Let $z$ be any holomorphic function on $U$. Then the restriction of $z$ to $f^{-1}(y') \cap U$ is a holomorphic function on a compact complex manifold, so it is locally constant by the maximum modulus principle. (I am glossing over the fact that $f^{-1}(y') \cap U$ could have singularities.) Applying this fact with $z_1$, $z_2$, ..., $z_d$ the coordinate functions on $U \subset \mathbb{C}^d$, we see that $f^{-1}(y') \cap U$ is finite.

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    $\begingroup$ The analytic Zariski topology is not transitive, so this method does not prove the desired Zariski-openness (just openness for the classical topology). Also, the method of reduction to fiber-dimension 0 uses non-trivial input from commutative algebra and complex analysis, namely the existence of a system of parameters in local noetherian rings, applied to local rings on complex-analytic spaces (though I can't imagine how to deal with $x$ not smooth in its fiber without some algebra!). Hence, it uses non-trivial results in the algebraic theory of coherent analytic sheaves. $\endgroup$ – grghxy Aug 21 '15 at 1:00
  • $\begingroup$ Agreed that this only gives classical openness. I am stumped as to how you are going to get Zariski openness without algebraic methods. I don't object so much to use of the use of system of parameters -- I don't think I am cheating any more than the OP is cheating by referring to the dimension of a singular fiber in the first place. $\endgroup$ – David E Speyer Aug 21 '15 at 1:18
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    $\begingroup$ @DavidSpeyer: I completely agree, the use of such kind of algebraic methods is a basic tool in any serious complex-analytic geometry that confronts singularities (and was indeed invented exactly for such purposes, to use apply algebro-geometric ideas in an analytic setting). That being said, even admitting the full force of coherent analytic spaces, the proof of Zariski-semicontinuity of fiber dimension remains a serious theorem. This should surely be proved in the book by Banica and Stanasila with the apt title "Algebraic methods in the global theory of complex spaces"! $\endgroup$ – grghxy Aug 21 '15 at 1:34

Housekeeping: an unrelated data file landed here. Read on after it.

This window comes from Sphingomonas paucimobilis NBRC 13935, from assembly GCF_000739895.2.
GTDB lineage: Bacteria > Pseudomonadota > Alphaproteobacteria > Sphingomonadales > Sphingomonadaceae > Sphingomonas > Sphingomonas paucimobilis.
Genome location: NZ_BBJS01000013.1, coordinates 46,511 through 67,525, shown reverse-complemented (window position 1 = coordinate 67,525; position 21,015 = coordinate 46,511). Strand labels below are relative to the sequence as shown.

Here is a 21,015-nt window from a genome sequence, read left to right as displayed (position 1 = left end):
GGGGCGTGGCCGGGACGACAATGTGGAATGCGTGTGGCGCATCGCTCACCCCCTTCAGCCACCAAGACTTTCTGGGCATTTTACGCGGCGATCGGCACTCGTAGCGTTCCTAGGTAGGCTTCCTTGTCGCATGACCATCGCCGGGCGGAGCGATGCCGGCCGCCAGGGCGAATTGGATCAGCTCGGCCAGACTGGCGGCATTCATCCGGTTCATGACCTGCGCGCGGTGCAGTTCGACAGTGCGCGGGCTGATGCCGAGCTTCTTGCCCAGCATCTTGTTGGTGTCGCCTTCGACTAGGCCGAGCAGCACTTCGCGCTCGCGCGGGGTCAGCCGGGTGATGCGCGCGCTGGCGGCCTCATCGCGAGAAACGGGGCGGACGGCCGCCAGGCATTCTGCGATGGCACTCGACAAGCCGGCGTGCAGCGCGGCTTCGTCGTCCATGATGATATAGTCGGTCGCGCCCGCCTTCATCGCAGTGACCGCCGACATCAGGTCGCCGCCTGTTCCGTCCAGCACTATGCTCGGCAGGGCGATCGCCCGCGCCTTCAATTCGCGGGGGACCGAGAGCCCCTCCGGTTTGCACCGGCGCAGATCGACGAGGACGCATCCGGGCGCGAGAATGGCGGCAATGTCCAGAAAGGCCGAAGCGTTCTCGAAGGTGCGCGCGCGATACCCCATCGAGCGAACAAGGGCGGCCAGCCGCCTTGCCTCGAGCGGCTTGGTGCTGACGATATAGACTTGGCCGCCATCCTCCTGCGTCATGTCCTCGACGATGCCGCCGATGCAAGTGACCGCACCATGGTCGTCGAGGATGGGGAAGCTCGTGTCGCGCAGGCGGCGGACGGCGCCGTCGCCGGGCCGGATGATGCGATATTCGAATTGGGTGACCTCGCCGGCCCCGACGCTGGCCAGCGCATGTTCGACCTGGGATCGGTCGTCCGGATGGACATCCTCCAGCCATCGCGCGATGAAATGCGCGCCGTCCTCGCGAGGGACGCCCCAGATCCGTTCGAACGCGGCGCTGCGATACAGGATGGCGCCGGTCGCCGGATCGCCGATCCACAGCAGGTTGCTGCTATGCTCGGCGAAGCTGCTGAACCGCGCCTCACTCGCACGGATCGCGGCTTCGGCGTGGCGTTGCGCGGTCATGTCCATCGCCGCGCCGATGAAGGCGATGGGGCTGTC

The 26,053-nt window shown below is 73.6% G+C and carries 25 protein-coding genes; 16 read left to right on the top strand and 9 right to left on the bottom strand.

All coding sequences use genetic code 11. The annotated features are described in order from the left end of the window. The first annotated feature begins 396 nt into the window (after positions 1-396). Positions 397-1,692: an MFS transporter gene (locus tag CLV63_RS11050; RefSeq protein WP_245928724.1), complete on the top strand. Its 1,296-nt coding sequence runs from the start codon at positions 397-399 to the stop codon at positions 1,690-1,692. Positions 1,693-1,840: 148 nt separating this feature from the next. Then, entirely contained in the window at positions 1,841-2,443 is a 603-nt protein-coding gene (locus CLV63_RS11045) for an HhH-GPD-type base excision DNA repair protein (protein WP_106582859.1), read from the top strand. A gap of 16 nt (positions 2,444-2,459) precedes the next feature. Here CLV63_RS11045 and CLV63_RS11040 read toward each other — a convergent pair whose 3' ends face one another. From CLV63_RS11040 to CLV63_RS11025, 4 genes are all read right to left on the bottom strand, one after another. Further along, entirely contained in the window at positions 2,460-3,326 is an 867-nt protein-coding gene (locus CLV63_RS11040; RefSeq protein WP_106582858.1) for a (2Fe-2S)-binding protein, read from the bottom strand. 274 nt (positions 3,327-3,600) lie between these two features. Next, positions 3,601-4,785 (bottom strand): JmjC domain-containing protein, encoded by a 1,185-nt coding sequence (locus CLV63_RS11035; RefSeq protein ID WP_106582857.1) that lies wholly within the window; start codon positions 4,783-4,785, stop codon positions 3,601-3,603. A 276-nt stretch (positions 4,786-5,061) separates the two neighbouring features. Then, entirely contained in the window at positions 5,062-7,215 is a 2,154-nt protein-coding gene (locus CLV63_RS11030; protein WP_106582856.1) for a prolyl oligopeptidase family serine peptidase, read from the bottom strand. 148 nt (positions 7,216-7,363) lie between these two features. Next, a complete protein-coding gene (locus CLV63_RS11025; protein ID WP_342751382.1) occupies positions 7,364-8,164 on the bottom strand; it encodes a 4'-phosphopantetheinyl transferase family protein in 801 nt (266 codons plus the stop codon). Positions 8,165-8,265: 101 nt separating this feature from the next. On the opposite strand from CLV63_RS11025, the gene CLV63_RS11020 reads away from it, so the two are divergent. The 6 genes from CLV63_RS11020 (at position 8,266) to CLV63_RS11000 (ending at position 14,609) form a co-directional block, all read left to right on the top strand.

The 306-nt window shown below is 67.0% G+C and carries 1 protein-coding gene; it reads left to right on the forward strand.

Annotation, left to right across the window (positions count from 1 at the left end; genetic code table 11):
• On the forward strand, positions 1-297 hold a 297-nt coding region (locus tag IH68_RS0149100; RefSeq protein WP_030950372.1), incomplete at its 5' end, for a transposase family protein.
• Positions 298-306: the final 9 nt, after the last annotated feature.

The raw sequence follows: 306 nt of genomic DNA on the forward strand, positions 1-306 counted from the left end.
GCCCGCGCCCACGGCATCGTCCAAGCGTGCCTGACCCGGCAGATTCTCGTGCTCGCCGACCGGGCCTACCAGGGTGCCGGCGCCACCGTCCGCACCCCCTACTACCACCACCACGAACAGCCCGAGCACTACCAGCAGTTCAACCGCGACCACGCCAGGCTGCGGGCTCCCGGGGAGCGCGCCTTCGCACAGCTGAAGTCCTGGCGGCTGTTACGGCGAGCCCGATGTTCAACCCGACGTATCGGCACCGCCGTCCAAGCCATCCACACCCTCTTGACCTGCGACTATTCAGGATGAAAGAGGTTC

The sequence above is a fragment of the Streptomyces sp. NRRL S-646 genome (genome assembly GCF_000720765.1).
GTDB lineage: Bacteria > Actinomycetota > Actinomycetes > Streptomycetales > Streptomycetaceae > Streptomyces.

• $\begingroup$ @DanielBarter You're welcome! I will say, I originally was planning to write this just as a suggestive argument, and found it firmer than I expected when I wrote it out. Actually defining dimension for a singular space, building the system of parameters to reduce to dimension $0$ and proving the "maximum modulus principle" for singular fibers would all take additional work, which would make this answer a lot longer. $\endgroup$ – David E Speyer Aug 21 '15 at 2:02
  • $\begingroup$ @DavidSpeyer: Logically prior to defining dimension for general (not necessarily smooth ) complex-analytic spaces comes the local structure of morphisms around points isolated in their fibers, which is shown to be open for the classical topology early in the theory (without any role for maximum modulus principle or consideration of compact analytic spaces): see the 3.1/2 in the book "Coherent Analytic Sheaves" by Grauert & Remmert (which rests on coherent sheaf theory from Chapter 2, where the noetherian property of local rings is also proved, whereas dimension theory is in Chapter 5). $\endgroup$ – grghxy Aug 21 '15 at 2:28